World leader in telecommunications products edit

Mostek enjoyed many years of mastery of the international market for telecommunications products. Their product line included telephone tone and pulse dialers, touchtone decoders, counters, top-octave generators (used by Hammond, Baldwin, and others), CODECs, watch circuits, and a host of custom products for a variety of customers. The products used the simple aluminium-gate PMOS (& later aluminium-gate CMOS) process and helped maintain Mostek's cash flow through intense DRAM competition, and other semiconductor market pressures. In 1975 a smoky fire in the wafer fab closed it for several months and production of some critical products was shifted to a friendly fab (Synertek) in Silicon Valley.

Several employees played a key role in the Telecommunications and Industrial Products Department. Bob Paluck headed the department and later Dave Seeler, assisted by Mike Callahan, Charles Johnson, William Bradley, Robert C. Jones, Bob Banks, Ted Lewis, Darin Kincaid, and William Cummings. Telecom marketing was handled by John Crago, Randall Hopkins, and Henry Wasik. Lewis and Bradley were designated as key employees after the United Technologies purchase.

Bradley designed all of the custom products based on the single-chip-calculator platform, as well as the code for the wristwatch chips produced by Mostek for Bulova and other customers. For a short while, Paluck headed a joint venture called Mostek Hong Kong, a collaboration with Bulova for the production of high-end wristwatches based on Mostek designs. Bradley was an employee of that joint venture. Paluck left Mostek to work with Sevin Rosen Funds and Convex Computer. As Mostek's focus was shifted to its DRAM products, the industrial and telecommunications products were ignored and their market share vanished.

Microprocessor second sourcing deals edit

Mostek MK3880P (Zilog Z80).
- metal layer
- silicon only
Mostek MK3880 (Zilog Z80) die

With this foundation in calculator chips and high volume DRAM production, Mostek gained a reputation as a leading semiconductor "fabrication house" (fab) in the early 1970s.

MK5065 edit

In 1974 Mostek introduced the MK5065, an 8-bit PMOS microprocessor, with 51 instructions whose execution times range from 3 to 16 μs. Architectural features included multiple nested indirect addressing and three register sets (each consisting of an accumulator, a program counter and a carry/link bit) which could be used for interrupt processing or for subroutines.[7][8][9] Bill Mensch was one of the engineers who had actually designed the 5065 at Motorola for Olivetti.[citation needed]

MK3870 edit

A more popular product was the MK3870, which combined the two-chip Fairchild F8 (3850 + 3851) into a single chip,[10] introduced in 1977. William Bradley designed a host of custom products based on the 3870. Fairchild later licensed the 3870 back from Mostek. Mostek also produced ROM chips on demand, as well as the chips powering the Hammond electronic organ.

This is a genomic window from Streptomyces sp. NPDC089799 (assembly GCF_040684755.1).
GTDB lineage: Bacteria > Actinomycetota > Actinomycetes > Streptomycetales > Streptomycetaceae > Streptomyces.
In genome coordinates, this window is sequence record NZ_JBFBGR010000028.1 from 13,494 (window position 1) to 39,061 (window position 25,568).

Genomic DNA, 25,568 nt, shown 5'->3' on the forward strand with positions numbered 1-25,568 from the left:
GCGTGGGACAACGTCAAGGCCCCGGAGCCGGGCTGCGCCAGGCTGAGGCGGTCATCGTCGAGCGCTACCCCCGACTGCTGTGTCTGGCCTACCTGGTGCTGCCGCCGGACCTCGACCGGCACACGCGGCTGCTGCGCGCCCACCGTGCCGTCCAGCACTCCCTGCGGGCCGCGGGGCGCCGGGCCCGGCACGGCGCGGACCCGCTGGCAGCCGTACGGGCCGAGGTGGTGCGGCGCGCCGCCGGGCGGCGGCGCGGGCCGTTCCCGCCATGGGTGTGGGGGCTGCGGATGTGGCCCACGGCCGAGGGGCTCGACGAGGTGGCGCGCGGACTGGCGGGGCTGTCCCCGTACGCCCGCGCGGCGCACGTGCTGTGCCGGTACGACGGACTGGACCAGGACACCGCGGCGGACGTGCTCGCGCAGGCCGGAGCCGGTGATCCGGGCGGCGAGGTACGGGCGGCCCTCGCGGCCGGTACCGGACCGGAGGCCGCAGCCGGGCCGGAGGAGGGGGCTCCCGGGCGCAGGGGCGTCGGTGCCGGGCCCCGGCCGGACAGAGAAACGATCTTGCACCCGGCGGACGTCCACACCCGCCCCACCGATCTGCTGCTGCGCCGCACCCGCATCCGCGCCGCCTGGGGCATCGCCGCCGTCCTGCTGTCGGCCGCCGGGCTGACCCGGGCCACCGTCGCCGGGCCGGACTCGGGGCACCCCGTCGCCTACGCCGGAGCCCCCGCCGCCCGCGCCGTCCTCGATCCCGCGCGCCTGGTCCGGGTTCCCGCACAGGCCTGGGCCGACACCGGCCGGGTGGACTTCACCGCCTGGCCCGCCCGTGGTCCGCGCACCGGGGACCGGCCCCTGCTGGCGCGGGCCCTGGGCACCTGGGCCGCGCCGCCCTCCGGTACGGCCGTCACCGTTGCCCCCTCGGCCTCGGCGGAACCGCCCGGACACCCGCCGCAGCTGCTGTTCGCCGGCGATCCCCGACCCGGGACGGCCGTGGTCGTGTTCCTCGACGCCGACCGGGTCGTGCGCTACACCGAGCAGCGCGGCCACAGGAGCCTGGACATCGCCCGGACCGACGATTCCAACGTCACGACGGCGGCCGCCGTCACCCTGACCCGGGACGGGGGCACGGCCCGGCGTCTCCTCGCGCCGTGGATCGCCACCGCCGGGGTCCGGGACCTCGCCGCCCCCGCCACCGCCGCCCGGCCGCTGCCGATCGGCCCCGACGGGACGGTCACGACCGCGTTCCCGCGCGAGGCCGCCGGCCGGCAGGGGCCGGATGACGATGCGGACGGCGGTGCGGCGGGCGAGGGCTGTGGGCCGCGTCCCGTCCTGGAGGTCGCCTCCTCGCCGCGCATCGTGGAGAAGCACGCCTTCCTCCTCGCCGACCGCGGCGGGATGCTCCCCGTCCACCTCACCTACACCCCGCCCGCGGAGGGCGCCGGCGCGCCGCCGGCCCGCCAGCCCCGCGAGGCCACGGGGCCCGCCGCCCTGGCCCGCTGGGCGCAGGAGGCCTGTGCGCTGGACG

MK3880 edit

During the introduction of the Z80, Zilog needed a production partner while they got their own fabs set up. They first signed a production agreement with Synertek, but the company later demanded they sign a second source deal, allowing Synertek to produce and sell the design on their own. Zilog refused, so the agreement was broken. Zilog then selected Mostek as the only other company capable of building a +5V device (as opposed to +5 and +12).[11] Mostek had developed advanced layout methods which were applied to the Z80, resulting in the device being shrunk by 20%.[12] Mostek was able to sign a second source deal for what it called the MK3880.[13] The Z80 eventually became the most popular microcomputer family, and was used in millions of embedded devices as well as in many home computers and computers using the de facto standard CP/M operating system, such as the Osborne, Kaypro, and TRS-80 models.[a]

Others edit

Mostek sought new microprocessor partners and negotiated deals with Intel to gain second sourcing rights to the Intel 8086 microprocessor family and future x86 designs and with Motorola for rights to the Motorola 68000 and VME. Mostek thus secured rights to every microprocessor family that would be important for the next 25 years. The Intel x86 microprocessors would go on to become the brains for the IBM PC, while the Motorola 68000 would become the heart of the Apple Macintosh line. However, as with its telecom business, Mostek chose not to aggressively follow-up its entry into microprocessors—instead increasing its concentration on DRAMs.

Decline in the face of Asian competition edit

Mostek was bought by United Technologies (UTC) in 1979 for US$345M to prevent an unfriendly takeover from Gould at the 10th anniversary of the company's founding, when a large block of stock options controlled by Sprague Electric became vested. The leadership UTC chose for its semiconductor division did not appreciate the up-front investment required or the long time for ROI.[14]

UTC at first invested hundreds of millions to expand Mostek, then hundreds of millions more trying to keep the company going during the various semiconductor and videogame crashes of the early 1980s. UTC sacrificed Mostek's leadership position in some markets, focusing instead on the highly competitive (and eventually unprofitable) DRAM business.